B.P. Chapagain, Z. Wiesman / Scientia Horticulturae 102 (2004) 177–188 181 Table 1 Effect of foliar spray of MKP and Nutri-Vant-PeaK on the height of tomato plants Treatment Plant height (cm) 39 DAP 69 DAP 99 DAP 130 DAP Control 70.85 a 158.85 b 218.71 b 270.32 b MKP 71.23 a 163.18 a 222.23 ab 271.56 ab Nutri-Vant-PeaK 71.11 a 164.23 a 225.56 a 282.41 a 1% MKP or Nutri-Vant-PeaK was sprayed at 40, 70, and 100 days after planting (DAP). Values are means for 32 plants. Means in each column followed by different letters are significantly different at P ≤ 0.05. 3.1.2. Leaf chlorophyll content Leaf chlorophyll content was determined at 15, 45, 75, 105, and 135 DAP. At 15 and 45 DAP, there were no significant differences in chlorophyll a and chlorophyll b contents among the three groups of plants (Table 2). At 75 and 105 DAP, however, levels of chloro- phylls a and b were significantly higher in the two groups of sprayed plants. At 135 DAP, levels of both chlorophylls a and b were significantly higher in the plants sprayed with Nutri-Vant-PeaK than in the MKP-sprayed and nonsprayed plants. 3.1.3. Leaf mineral composition Leaf mineral composition was analyzed six times during the experiment: before the first spray (39 DAP), 1 week after the first spray (46 DAP), before the second spray (69 DAP), 1 week after the second spray (76 DAP), before the third spray (99 DAP), and 1 week after the third spray (106 DAP). At 39 DAP, no significant differences in leaf minerals were evident among the three treatment groups (Table 3). At 46 DAP, leaf K content was significantly higher in the two groups of sprayed plants as than in the control plants, and leaf P, Mg, Fe and Ca were slightly, but not significantly, higher in the sprayed plants. At 69 DAP, the leaf K content of the plants sprayed with Nutri-Vant-PeaK was significantly higher than that of the control plants and MPK. At 76 DAP, not only leaf K but also P and Fe contents were Table 2 Effect of foliar sprays of MKP and Nutri-Vant-PeaK on chlorophyll contents of tomato leaves Treatment Leaf chlorophyll content (g cm−2 ) 15 DAP 45 DAP 75 DAP 105 DAP 135 DAP Chlorophyll a Control 14.12 a 16.59 a 16.89 b 17.46 b 18.46 c MKP 14.43 a 16.35 a 17.42 a 19.38 a 19.20 b Nutri-Vant-PeaK 13.86 a 16.32 a 17.52 a 19.56 a 20.23 a Chlorophyll b Control 5.16 a 6.08 a 6.92 b 6.87 b 6.87 c MKP 5.03 a 6.10 a 7.69 a 7.68 a 7.29 b Nutri-Vant-PeaK 5.26 a 6.14 a 7.88 a 7.87 a 7.79 a 1% MKP and Nutri-Vant-PeaK was sprayed at 40, 70, and 100 days after planting (DAP). Values are means for 32 samples. Means in each column followed by different letters are significantly different at P ≤ 0.05.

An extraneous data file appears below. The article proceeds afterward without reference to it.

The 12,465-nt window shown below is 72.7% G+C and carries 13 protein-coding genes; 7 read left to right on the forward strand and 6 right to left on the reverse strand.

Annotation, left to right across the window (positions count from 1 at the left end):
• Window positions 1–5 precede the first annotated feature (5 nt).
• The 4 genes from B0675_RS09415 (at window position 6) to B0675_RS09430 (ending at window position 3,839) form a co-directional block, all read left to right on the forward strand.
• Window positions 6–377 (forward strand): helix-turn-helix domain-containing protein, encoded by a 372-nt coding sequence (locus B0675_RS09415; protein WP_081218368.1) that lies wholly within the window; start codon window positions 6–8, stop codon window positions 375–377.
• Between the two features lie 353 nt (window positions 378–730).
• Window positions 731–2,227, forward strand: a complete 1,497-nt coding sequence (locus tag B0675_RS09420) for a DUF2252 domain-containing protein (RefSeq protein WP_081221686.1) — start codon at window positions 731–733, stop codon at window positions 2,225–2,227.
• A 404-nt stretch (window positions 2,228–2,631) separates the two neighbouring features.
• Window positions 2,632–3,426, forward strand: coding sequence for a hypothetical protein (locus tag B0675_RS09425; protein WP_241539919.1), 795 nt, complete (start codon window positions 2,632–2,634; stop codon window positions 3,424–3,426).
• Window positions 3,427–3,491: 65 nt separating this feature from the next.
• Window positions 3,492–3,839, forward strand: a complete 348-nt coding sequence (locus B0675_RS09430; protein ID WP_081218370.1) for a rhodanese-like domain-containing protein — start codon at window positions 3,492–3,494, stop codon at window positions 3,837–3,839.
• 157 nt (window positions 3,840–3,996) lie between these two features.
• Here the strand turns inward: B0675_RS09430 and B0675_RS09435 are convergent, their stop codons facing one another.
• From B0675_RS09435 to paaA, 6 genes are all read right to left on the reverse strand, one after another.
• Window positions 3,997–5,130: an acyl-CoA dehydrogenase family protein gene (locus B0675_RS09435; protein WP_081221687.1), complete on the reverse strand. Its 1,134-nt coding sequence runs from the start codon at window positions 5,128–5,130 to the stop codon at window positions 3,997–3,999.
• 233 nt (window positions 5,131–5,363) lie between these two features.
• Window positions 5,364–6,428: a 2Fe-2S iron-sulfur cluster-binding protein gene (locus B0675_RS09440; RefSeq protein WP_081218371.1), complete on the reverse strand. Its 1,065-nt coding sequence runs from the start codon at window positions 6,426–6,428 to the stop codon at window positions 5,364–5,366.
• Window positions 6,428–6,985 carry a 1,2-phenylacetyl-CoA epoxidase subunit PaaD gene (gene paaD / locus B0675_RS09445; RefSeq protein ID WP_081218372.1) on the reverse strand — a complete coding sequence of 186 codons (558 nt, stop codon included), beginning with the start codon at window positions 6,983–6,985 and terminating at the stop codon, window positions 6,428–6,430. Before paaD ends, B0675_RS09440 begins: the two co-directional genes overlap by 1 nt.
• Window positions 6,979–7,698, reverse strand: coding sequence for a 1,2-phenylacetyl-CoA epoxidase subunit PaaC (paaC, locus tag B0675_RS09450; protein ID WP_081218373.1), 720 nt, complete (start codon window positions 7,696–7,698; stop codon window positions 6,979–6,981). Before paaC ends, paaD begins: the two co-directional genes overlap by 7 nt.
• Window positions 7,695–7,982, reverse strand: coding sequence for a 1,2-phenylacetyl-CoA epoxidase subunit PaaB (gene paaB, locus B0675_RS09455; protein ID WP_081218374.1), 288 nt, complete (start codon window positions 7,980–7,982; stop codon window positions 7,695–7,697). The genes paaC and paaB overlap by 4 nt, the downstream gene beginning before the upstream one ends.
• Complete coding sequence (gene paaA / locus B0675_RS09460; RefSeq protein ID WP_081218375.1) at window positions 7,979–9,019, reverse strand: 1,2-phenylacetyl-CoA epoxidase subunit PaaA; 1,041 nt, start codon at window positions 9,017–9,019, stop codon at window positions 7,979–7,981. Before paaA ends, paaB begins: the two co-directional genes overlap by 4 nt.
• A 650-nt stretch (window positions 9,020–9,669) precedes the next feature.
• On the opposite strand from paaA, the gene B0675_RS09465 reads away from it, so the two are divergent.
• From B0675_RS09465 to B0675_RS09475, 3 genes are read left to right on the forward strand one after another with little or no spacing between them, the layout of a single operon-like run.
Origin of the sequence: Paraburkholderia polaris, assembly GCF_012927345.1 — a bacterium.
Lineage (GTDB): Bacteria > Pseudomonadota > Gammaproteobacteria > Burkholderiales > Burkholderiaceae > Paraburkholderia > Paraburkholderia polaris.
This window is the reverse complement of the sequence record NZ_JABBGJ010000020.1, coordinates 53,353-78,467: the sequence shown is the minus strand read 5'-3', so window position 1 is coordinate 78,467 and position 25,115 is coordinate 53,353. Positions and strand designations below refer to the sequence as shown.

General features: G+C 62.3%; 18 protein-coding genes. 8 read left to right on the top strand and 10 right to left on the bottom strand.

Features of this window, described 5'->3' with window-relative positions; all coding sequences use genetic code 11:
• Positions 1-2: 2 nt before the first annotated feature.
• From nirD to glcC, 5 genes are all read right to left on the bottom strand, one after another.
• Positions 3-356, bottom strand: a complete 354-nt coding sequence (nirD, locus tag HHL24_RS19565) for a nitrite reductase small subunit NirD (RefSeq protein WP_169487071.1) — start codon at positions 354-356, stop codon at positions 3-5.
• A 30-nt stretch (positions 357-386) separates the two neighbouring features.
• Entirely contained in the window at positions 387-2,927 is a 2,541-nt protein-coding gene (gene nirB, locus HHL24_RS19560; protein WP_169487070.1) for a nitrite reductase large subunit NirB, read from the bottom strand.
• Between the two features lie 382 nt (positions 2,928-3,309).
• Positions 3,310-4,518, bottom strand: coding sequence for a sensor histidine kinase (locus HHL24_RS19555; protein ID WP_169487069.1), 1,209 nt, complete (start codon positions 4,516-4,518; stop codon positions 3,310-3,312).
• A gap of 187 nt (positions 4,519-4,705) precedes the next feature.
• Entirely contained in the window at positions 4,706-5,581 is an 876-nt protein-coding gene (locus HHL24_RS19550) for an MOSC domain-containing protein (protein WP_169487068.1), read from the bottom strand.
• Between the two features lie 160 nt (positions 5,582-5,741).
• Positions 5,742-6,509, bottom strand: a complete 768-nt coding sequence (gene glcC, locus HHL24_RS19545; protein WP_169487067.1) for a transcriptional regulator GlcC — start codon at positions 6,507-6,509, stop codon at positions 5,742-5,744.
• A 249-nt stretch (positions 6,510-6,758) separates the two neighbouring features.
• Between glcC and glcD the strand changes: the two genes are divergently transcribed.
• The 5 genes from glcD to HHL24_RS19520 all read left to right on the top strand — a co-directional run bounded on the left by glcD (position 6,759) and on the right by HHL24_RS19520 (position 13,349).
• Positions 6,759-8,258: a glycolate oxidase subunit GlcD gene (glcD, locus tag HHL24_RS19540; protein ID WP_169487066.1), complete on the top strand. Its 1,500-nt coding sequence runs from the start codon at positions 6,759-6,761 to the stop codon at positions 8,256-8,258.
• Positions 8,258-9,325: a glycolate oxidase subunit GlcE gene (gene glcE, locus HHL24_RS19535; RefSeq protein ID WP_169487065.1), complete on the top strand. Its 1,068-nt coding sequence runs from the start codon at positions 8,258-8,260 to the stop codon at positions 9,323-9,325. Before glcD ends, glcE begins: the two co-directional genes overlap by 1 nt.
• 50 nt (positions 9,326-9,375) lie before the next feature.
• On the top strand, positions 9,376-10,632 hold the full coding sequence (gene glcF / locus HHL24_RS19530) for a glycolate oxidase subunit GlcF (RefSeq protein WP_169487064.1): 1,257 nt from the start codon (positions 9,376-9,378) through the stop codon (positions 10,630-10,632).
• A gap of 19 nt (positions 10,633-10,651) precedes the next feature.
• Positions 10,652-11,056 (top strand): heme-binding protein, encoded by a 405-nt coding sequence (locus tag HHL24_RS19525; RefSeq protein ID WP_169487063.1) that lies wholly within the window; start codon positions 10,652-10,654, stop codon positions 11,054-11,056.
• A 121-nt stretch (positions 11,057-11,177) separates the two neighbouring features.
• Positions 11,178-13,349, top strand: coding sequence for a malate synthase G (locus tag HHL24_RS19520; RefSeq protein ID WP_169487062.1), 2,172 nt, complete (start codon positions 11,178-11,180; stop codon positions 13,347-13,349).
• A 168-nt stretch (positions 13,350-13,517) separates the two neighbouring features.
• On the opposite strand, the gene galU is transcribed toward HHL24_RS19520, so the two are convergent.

182 B.P. Chapagain, Z. Wiesman / Scientia Horticulturae 102 (2004) 177–188 Table 3 Effect of foliar sprays of MKP and Nutri-Vant-PeaK on mineral composition of tomato leaves Treatment Leaf mineral composition (mg g−1 dry matter) P K Ca Mg Fe 39 DAP (before first spray) Control 9.25 a 42.52 a 15.97 a 8.84 a 0.14 a MKP 9.41 a 42.49 a 15.72 a 8.76 a 0.14 a Nutri-Vant-PeaK 9.31 a 42.93 a 15.23 a 8.96 a 0.14 a 46 DAP (1 week after first spray) Control 9.12 a 42.65 b 15.33 a 8.82 a 0.14 a MKP 9.56 a 43.95 a 15.67 a 9.05 a 0.15 a Nutri-Vant-PeaK 9.40 a 44.54 a 15.89 a 9.12 a 0.16 a 69 DAP (before second spray) Control 8.48 a 37.32 b 14.35 a 7.96 a 0.11 a MKP 8.65 a 39.21 b 14.23 a 8.02 a 0.12 a Nutri-Vant-PeaK 8.98 a 42.95 a 14.41 a 8.11 a 0.14 a 76 DAP (1 week after second spray) Control 8.43 b 37.03 b 14.25 a 7.91 a 0.11 b MKP 9.12 a 40.52 a 14.65 a 8.21 a 0.13 a Nutri-Vant-PeaK 9.23 a 41.24 a 14.85 a 8.32 a 0.14 a 99 DAP (before third spray) Control 7.23 b 31.56 b 15.20 a 7.53 b 0.12 b MKP 7.46 b 34.87 b 15.56 a 7.76 ab 0.13 ab Nutri-Vant-PeaK 8.43 a 38.28 a 15.60 a 8.12 a 0.14 a 106 DAP (1 week after third spray) Control 7.25 b 30.65 b 15.30 a 7.43 b 0.12 b MKP 8.84 a 36.85 a 15.51 a 8.12 a 0.14 a Nutri-Vant-PeaK 8.89 a 40.12 a 15.60 a 8.31 a 0.15 a 1% Nutri-Vant-PeaK was sprayed at 40, 70, and 100 days after planting (DAP). Values are means for 32 samples. Means in each column followed by different letters are significantly different at P ≤ 0.05. significantly higher in both the MKP- and Nutri-Vant-PeaK-sprayed plants compared with the control plants (Table 3). At 99 DAP, leaf P and K contents in the plants sprayed with Nutri-Vant-PeaK were significantly higher than those in the other two groups. On this date, the levels of leaf Mg and Fe for the MKP-treated plants fell between those of the control and the Nutri-Vant-PeaK groups. At 106 DAP, leaf P, K, Mg and Fe were significantly higher in both groups of sprayed plants than in control plants (Table 3). There were no significant differences among the treatments for minor elements like Zn, Na, B, Cl and Mn (data not shown). 3.2. Fruit growth and maturation The average time to anthesis (measured from DAP to anthesis of 50% of the flowers of a cluster) did not differ significantly among the three groups (Table 4). For the first five trusses, the time to harvest (planting to picking of 50% of the fruits of a cluster) was significantly